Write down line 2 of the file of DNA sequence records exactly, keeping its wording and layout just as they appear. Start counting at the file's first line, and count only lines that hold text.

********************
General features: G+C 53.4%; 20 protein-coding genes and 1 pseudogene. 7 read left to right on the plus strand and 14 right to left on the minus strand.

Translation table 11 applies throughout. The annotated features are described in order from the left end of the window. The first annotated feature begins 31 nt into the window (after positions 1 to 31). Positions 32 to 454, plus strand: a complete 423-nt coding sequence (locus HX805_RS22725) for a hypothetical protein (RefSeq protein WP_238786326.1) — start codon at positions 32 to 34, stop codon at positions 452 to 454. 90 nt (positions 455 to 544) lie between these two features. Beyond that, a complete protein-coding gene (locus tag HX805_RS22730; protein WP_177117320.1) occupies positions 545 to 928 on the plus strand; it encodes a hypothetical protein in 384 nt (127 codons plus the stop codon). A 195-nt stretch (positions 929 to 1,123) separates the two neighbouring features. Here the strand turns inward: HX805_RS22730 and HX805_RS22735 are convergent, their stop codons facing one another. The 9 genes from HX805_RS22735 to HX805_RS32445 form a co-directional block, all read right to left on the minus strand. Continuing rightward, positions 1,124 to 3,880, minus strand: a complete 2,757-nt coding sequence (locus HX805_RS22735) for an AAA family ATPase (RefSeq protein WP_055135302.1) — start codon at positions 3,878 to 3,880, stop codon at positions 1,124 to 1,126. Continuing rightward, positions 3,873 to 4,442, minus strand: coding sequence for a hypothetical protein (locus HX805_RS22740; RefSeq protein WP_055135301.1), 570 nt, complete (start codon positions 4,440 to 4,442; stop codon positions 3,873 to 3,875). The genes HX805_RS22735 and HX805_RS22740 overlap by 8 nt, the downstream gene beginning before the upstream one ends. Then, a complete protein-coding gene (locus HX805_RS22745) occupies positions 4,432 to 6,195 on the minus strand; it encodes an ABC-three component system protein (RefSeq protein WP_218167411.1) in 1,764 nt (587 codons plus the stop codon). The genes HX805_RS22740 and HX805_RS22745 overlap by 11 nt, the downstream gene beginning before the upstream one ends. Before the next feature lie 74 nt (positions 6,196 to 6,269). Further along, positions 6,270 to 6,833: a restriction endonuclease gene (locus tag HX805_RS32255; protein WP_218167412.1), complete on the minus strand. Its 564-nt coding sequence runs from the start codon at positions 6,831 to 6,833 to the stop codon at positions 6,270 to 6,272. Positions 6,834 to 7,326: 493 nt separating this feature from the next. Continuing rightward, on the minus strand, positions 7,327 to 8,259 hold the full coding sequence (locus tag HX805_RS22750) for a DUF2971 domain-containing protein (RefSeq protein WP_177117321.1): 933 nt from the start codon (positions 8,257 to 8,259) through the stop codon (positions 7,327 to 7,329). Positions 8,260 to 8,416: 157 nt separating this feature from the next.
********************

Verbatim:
Translation table 11 applies throughout. The annotated features are described in order from the left end of the window. The first annotated feature begins 31 nt into the window (after positions 1 to 31). Positions 32 to 454, plus strand: a complete 423-nt coding sequence (locus HX805_RS22725) for a hypothetical protein (RefSeq protein WP_238786326.1) — start codon at positions 32 to 34, stop codon at positions 452 to 454. 90 nt (positions 455 to 544) lie between these two features. Beyond that, a complete protein-coding gene (locus tag HX805_RS22730; protein WP_177117320.1) occupies positions 545 to 928 on the plus strand; it encodes a hypothetical protein in 384 nt (127 codons plus the stop codon). A 195-nt stretch (positions 929 to 1,123) separates the two neighbouring features. Here the strand turns inward: HX805_RS22730 and HX805_RS22735 are convergent, their stop codons facing one another. The 9 genes from HX805_RS22735 to HX805_RS32445 form a co-directional block, all read right to left on the minus strand. Continuing rightward, positions 1,124 to 3,880, minus strand: a complete 2,757-nt coding sequence (locus HX805_RS22735) for an AAA family ATPase (RefSeq protein WP_055135302.1) — start codon at positions 3,878 to 3,880, stop codon at positions 1,124 to 1,126. Continuing rightward, positions 3,873 to 4,442, minus strand: coding sequence for a hypothetical protein (locus HX805_RS22740; RefSeq protein WP_055135301.1), 570 nt, complete (start codon positions 4,440 to 4,442; stop codon positions 3,873 to 3,875). The genes HX805_RS22735 and HX805_RS22740 overlap by 8 nt, the downstream gene beginning before the upstream one ends. Then, a complete protein-coding gene (locus HX805_RS22745) occupies positions 4,432 to 6,195 on the minus strand; it encodes an ABC-three component system protein (RefSeq protein WP_218167411.1) in 1,764 nt (587 codons plus the stop codon). The genes HX805_RS22740 and HX805_RS22745 overlap by 11 nt, the downstream gene beginning before the upstream one ends. Before the next feature lie 74 nt (positions 6,196 to 6,269). Further along, positions 6,270 to 6,833: a restriction endonuclease gene (locus tag HX805_RS32255; protein WP_218167412.1), complete on the minus strand. Its 564-nt coding sequence runs from the start codon at positions 6,831 to 6,833 to the stop codon at positions 6,270 to 6,272. Positions 6,834 to 7,326: 493 nt separating this feature from the next. Continuing rightward, on the minus strand, positions 7,327 to 8,259 hold the full coding sequence (locus tag HX805_RS22750) for a DUF2971 domain-containing protein (RefSeq protein WP_177117321.1): 933 nt from the start codon (positions 8,257 to 8,259) through the stop codon (positions 7,327 to 7,329). Positions 8,260 to 8,416: 157 nt separating this feature from the next.